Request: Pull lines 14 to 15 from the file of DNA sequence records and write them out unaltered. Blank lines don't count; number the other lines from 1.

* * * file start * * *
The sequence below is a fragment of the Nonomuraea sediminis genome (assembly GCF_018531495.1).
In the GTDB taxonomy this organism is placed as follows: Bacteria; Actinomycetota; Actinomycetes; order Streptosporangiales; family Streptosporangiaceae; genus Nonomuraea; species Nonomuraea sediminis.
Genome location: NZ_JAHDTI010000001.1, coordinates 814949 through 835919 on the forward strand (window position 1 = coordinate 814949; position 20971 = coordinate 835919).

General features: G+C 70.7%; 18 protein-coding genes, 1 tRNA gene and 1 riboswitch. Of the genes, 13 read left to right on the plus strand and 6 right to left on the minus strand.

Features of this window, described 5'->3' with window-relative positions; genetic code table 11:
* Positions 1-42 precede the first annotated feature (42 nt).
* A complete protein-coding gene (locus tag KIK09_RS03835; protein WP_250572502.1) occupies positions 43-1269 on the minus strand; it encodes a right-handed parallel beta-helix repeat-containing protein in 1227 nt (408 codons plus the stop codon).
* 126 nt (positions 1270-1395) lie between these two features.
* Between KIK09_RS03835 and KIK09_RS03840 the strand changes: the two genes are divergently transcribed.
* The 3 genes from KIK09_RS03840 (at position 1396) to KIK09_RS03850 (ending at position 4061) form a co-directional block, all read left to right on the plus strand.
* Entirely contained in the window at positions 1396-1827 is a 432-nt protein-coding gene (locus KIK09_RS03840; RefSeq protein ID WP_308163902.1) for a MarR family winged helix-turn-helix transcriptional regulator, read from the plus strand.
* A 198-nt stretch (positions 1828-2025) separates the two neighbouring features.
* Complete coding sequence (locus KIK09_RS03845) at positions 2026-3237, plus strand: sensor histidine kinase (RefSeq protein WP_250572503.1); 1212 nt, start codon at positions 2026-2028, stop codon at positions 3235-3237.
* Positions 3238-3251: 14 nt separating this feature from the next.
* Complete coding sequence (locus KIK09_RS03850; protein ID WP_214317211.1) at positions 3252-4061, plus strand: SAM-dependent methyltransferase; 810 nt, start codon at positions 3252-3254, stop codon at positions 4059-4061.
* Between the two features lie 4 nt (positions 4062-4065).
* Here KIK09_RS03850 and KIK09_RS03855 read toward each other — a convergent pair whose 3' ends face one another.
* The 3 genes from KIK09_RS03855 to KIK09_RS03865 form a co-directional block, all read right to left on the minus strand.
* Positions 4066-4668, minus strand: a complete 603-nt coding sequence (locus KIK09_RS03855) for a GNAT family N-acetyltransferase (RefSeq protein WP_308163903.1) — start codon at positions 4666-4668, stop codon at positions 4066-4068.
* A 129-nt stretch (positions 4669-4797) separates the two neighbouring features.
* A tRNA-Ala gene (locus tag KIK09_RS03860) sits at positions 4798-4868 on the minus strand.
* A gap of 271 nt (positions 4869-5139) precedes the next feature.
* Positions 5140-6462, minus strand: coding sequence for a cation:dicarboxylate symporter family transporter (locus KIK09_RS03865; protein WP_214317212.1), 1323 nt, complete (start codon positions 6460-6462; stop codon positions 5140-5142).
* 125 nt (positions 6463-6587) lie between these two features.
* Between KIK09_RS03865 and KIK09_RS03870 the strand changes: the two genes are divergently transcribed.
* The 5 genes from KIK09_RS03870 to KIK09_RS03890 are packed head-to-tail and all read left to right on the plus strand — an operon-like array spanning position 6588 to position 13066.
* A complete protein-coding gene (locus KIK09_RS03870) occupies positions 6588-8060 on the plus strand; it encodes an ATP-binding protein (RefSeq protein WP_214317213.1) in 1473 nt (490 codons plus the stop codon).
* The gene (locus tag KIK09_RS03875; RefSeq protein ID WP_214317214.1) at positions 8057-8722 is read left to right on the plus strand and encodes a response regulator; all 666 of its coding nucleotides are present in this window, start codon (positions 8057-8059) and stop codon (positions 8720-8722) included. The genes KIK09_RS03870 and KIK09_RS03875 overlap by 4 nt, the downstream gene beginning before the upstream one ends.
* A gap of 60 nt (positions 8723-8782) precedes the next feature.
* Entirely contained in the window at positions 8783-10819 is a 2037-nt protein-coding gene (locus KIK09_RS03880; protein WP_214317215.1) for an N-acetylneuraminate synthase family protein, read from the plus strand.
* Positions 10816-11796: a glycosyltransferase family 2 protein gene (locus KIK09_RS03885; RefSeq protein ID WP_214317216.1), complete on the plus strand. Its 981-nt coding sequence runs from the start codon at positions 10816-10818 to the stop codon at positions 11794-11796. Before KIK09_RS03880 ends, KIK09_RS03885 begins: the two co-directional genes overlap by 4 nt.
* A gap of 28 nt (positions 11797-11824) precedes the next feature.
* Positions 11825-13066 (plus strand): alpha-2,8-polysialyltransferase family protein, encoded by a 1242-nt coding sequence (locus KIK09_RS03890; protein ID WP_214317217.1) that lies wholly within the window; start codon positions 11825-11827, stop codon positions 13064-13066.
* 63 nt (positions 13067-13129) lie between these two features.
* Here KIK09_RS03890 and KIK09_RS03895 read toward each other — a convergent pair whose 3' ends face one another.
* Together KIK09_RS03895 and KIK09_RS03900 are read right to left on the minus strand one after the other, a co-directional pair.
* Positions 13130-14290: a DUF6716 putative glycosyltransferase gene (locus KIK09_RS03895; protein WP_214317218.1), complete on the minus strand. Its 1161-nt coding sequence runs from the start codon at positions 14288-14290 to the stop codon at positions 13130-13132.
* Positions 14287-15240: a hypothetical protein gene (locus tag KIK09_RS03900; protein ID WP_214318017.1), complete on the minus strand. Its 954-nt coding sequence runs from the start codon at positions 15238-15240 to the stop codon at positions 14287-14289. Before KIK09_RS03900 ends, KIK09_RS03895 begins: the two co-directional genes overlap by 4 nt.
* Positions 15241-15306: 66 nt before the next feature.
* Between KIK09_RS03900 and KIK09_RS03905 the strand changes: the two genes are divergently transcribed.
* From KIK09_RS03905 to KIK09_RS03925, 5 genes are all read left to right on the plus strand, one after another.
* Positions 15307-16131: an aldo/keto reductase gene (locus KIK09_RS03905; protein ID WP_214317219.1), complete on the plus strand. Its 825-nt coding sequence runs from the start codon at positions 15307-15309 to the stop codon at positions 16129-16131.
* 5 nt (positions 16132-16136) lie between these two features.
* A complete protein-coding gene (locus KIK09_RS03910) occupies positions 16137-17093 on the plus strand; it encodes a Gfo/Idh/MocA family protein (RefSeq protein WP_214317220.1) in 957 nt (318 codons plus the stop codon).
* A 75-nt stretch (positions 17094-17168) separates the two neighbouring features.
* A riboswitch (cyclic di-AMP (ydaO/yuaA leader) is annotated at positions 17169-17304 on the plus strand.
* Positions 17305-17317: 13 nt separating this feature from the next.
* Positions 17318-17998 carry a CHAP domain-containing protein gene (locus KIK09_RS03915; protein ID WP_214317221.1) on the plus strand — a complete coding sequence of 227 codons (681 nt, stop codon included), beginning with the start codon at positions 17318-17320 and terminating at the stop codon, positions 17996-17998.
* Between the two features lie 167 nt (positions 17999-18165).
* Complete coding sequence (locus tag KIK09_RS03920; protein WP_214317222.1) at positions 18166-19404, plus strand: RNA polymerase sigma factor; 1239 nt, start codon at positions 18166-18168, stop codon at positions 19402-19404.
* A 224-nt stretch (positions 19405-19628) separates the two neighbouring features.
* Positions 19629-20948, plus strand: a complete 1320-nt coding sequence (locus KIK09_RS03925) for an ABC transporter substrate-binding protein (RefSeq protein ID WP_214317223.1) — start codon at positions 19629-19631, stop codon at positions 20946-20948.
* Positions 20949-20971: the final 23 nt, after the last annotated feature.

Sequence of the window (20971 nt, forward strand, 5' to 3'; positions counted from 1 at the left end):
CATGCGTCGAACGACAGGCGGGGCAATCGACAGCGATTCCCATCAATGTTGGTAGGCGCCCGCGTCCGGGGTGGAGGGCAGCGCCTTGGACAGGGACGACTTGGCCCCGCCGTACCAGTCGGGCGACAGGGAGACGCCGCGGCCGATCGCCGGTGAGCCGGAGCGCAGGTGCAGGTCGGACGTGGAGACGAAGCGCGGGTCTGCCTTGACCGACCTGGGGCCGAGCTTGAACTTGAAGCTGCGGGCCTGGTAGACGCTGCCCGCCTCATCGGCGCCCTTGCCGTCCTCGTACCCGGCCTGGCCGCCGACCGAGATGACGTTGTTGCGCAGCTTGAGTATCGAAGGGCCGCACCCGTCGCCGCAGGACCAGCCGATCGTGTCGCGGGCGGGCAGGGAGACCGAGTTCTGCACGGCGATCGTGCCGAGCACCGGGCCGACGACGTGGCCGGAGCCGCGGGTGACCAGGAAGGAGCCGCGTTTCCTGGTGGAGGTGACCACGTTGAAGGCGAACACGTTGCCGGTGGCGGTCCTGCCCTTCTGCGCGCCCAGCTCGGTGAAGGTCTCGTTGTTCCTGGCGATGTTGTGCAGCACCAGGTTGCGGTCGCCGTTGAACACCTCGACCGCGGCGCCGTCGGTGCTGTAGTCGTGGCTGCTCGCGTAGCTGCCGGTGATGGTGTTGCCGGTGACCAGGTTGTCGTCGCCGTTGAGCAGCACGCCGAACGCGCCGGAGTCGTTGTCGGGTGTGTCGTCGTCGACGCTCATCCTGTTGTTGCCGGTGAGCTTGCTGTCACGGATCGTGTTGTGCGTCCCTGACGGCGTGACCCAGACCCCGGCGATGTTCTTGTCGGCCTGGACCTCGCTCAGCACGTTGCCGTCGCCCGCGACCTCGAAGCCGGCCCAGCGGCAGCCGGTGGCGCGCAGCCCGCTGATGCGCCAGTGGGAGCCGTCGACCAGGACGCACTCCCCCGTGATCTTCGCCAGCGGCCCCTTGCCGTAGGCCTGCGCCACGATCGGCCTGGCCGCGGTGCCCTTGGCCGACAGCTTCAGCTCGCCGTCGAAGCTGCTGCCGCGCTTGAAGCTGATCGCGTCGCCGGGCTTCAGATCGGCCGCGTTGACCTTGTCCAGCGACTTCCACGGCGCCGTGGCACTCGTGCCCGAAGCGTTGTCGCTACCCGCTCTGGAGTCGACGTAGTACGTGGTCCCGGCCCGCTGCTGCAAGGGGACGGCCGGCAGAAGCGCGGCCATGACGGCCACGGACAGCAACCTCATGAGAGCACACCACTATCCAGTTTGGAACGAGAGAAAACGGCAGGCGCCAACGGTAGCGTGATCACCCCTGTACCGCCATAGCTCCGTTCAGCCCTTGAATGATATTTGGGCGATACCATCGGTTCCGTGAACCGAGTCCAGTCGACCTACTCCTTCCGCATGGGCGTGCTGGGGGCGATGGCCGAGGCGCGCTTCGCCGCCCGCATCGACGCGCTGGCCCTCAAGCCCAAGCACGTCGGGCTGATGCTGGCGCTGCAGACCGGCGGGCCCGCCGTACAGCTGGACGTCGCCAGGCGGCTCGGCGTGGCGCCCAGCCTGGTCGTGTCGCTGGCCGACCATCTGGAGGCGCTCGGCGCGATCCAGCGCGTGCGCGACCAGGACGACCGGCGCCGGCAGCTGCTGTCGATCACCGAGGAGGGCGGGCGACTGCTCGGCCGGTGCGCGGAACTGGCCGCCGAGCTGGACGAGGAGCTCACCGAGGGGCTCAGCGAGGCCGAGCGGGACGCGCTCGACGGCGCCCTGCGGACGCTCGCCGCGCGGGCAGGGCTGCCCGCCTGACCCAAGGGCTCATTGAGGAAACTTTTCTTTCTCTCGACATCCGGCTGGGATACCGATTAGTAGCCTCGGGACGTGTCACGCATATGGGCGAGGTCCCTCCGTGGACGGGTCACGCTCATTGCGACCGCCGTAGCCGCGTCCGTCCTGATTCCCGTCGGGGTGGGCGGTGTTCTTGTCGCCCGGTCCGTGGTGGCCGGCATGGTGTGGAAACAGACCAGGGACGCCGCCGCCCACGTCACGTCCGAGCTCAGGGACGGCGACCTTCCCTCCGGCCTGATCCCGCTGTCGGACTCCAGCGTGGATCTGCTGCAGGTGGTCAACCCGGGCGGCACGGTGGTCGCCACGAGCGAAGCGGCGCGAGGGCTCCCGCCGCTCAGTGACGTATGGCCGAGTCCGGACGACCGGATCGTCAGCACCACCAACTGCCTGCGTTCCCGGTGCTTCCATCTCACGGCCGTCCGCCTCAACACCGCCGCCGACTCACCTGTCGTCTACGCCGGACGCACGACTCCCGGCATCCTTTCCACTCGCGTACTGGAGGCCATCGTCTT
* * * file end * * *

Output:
* Positions 3238-3251: 14 nt separating this feature from the next.
* Complete coding sequence (locus KIK09_RS03850; protein ID WP_214317211.1) at positions 3252-4061, plus strand: SAM-dependent methyltransferase; 810 nt, start codon at positions 3252-3254, stop codon at positions 4059-4061.